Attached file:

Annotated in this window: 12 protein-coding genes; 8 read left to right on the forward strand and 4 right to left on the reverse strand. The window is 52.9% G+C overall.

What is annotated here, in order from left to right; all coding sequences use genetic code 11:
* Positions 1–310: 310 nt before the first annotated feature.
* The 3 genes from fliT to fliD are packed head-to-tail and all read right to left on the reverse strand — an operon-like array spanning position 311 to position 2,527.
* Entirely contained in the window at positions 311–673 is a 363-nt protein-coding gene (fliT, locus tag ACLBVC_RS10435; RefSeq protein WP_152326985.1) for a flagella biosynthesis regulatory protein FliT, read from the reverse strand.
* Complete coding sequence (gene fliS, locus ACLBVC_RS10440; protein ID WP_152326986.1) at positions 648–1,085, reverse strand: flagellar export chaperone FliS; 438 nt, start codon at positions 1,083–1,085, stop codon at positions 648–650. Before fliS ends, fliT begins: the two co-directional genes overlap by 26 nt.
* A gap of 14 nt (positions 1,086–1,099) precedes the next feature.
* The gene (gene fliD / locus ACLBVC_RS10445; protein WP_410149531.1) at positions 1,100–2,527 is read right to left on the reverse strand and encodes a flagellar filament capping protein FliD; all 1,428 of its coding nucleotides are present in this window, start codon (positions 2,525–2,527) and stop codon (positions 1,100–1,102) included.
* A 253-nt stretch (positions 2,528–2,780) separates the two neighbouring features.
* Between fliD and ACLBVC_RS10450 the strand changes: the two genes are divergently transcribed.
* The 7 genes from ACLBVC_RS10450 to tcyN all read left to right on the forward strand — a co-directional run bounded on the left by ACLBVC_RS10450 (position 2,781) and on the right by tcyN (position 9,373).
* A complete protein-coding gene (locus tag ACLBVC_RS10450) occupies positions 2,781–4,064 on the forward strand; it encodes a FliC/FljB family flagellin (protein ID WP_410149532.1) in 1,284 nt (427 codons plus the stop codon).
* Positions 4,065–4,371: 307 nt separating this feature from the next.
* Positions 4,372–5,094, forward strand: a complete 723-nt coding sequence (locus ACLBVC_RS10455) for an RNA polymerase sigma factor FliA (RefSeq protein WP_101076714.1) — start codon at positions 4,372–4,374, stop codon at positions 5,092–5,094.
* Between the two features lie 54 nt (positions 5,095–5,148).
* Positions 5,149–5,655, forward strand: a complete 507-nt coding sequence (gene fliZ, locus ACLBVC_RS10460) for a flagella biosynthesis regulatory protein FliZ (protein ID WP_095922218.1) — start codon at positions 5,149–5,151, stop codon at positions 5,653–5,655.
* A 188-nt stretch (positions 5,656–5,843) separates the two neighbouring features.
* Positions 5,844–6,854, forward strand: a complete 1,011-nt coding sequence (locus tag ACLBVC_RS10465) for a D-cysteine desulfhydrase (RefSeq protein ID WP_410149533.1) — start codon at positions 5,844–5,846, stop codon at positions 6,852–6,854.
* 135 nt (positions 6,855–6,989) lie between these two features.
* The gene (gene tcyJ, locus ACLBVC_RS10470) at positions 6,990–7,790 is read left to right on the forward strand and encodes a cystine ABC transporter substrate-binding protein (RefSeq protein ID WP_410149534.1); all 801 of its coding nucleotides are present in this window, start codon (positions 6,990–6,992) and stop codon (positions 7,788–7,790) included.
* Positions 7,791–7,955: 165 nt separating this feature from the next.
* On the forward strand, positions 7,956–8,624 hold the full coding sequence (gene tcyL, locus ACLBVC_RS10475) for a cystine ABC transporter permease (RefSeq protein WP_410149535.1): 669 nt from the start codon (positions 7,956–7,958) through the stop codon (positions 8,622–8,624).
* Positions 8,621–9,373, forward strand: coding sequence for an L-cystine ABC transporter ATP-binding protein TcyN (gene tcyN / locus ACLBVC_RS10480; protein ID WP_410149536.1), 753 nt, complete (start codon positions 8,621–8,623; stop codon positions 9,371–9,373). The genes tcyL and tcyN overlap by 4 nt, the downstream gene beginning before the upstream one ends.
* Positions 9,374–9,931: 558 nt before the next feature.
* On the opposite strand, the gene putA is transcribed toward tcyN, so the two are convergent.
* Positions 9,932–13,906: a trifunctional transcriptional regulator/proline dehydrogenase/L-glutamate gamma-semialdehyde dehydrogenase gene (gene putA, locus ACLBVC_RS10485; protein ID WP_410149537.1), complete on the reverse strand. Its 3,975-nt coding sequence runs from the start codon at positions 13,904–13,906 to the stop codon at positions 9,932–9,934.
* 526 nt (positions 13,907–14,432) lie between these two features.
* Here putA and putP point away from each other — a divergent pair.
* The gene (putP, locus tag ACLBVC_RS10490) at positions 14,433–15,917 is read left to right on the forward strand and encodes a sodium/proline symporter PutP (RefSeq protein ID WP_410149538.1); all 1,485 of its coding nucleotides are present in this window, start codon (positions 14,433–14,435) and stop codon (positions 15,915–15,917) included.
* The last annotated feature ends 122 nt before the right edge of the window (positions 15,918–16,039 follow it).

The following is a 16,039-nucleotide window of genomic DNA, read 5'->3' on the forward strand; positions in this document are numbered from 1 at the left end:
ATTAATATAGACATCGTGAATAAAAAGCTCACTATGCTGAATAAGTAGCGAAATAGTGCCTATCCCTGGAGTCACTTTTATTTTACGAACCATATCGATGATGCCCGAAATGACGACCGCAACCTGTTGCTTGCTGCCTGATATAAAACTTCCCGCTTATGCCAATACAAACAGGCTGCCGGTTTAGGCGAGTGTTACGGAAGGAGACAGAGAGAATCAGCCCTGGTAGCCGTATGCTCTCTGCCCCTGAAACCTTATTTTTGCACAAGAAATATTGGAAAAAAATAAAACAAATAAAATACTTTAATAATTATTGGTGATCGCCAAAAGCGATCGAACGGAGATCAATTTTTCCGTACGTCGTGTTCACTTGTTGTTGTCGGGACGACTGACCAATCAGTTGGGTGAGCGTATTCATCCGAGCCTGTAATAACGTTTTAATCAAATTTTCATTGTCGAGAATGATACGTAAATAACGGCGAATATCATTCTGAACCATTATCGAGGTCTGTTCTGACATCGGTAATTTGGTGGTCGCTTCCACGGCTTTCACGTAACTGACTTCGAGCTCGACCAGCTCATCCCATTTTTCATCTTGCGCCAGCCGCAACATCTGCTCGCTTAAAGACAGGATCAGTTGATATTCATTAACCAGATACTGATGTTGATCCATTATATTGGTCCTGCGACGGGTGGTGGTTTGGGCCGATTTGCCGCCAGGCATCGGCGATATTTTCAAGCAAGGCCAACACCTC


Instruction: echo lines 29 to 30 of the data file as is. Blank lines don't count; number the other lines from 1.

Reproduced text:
* The gene (putP, locus tag ACLBVC_RS10490) at positions 14,433–15,917 is read left to right on the forward strand and encodes a sodium/proline symporter PutP (RefSeq protein ID WP_410149538.1); all 1,485 of its coding nucleotides are present in this window, start codon (positions 14,433–14,435) and stop codon (positions 15,915–15,917) included.
* The last annotated feature ends 122 nt before the right edge of the window (positions 15,918–16,039 follow it).